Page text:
Solyndra, a U.S. Solar Company known most recently for receiving a federal loan guarantee of $535 million from the Department of Energy, is closing down and filing for Chapter 11 Bankruptcy.
The Company released a statement on August 31st to announce that “Solyndra LLC, the American manufacturer of innovative cylindrical solar systems for commercial rooftops today announced that global economic and solar industry market conditions have forced the Company to suspend its manufacturing operations.”
The Fremont, California Company, known for its innovative solar technology, had to lay off its 1,100 employees immediately. One employee reports that he was met by a security guard and told to go home. This is so devastating because the Obama Administration considered Solyndra a prime example of how green technology could offer jobs in this economy. Obama had even visited the facility in May of last year and said, “it is just a testament to American ingenuity and dynamism and the fact that we continue to have the best universities in the world, the best technology in the world, and most importantly the best workers in the world. And you guys all represent that.”
So what happened to the $535 million federal loan? Solyndra used the money to build a new $700 million factory just last year. Additionally, Solyndra had raised almost $1 billion dollars in private funding. Solyndra showed signs of their struggle last year when they closed an older factory and were forced to lay off employees. The Company then showed strong growth in the first half of 2011 and had plenty of orders for large projects. Unfortunately for Solyndra, they could not fill the orders or achieve full-scale operations quickly enough to keep up with global competitors.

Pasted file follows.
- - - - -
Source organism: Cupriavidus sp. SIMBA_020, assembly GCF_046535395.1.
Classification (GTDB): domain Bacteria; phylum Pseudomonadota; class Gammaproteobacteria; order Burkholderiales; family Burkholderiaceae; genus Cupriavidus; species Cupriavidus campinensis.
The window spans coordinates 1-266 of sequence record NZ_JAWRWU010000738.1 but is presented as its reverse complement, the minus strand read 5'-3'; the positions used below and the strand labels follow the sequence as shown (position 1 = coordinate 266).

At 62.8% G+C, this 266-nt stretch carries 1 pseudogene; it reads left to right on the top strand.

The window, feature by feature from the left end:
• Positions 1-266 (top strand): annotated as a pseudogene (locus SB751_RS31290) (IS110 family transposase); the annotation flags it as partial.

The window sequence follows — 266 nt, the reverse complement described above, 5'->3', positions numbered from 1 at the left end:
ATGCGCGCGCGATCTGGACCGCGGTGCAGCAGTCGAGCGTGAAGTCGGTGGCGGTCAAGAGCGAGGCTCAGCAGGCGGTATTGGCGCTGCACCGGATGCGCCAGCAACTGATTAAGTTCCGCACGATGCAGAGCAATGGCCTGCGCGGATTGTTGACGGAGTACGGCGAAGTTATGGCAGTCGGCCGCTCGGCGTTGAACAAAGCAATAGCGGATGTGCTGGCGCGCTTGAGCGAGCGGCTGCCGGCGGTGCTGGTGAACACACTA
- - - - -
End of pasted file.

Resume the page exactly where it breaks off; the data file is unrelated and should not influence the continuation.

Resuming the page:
Their biggest competitor was China, who has been competing with the U.S. in the technology market for many years. While the innovative technology was created in the U.S., foreign companies have picked up on the production techniques and are able to offer lower costs products. We saw this with TVs, VCRs and DVD players throughout the years. The foreign competition has less research and development invested into the project, allowing them to drop their price, sometimes significantly. Not only did the competition undercut the global price of Solar panels, but it flooded the market with too many panels, which led to a severe compression of prices.
So what’s next for the Company? Solyndra must figure out what to do with its intellectual property and assets. Since they are filing a Chapter 11 Reorganization and have already closed their doors they will most likely either license their technology or sell the company altogether.
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